When you create a file, all kinds of supplementary metadata get added to it. Anyone with access to the file can read this information, which may include details you may not want anyone else to know.
Here’s how to clear metadata from files on Linux.
Metadata is hidden in the headers of most computer files and gives context about the data the files contain. It will state the kind of data stored in the file—regardless of the file extension. It will likely contain the creation date, the username of the file’s creator, and the tool used to create the file.
If the file is a photo, the metadata will contain details about the camera or phone model, and the settings used, and if the photographer has not disabled location tagging, it will give a precise set of coordinates of where they captured the image. If you’re taking a golden hour selfie in your bedroom on your brand new iPhone 14 Pro Max, you probably don’t want that information out in the world.
It’s very easy to view the metadata for any type of file on Linux, and ExifTool is a free utility that can help you.
To install ExifTool on Debian-derived distros, including Ubuntu, run:
sudo apt install exiftool
ExifTool is also available in the Arch User Repository (AUR) and Arch users can download it from there.
To see what metadata a file contains, open a terminal and enter:
ExifTool works on any file that stores metadata including word docs, PDFs, images, scripts, and text files—although the amount of information available will vary wildly.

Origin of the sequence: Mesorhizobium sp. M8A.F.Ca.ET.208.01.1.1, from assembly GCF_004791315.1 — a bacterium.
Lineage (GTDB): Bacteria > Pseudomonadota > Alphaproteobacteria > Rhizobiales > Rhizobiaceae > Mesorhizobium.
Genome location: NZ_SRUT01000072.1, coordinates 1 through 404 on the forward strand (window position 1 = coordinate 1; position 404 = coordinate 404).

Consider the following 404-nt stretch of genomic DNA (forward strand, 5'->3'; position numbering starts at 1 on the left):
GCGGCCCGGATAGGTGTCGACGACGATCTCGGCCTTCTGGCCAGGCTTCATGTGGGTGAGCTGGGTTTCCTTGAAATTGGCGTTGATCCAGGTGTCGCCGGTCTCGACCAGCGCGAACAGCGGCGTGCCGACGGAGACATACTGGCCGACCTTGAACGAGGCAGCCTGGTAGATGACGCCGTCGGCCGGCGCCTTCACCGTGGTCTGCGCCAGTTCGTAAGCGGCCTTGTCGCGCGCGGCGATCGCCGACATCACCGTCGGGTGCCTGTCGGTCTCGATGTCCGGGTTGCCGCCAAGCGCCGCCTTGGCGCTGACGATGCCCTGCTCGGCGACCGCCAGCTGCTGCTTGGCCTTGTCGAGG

With all that information available to anyone who has access to your files, it’s reasonable that you want to remove it. ExifTool can do the job for you.
To remove all the superfluous file metadata:
exiftool -all= /path/to/file
This will remove all but the most basic metadata such as the file creation date, file type, and MIME type, without which it would be difficult to open the file.
It’ll save the original file, with metadata intact, under a new filename with the suffix _original. You can delete this with:
Metadata can give away more than your location and exactly how expensive your phone is. As the author of a widely distributed document, you may not want anyone to know your PC login or the version of the word processor you used to create the file. An attacker can use both of these pieces of information to compromise your security. The less information you give away, the better.
If you’re really serious about your security online, consider using an operating system specifically developed for privacy-focused users.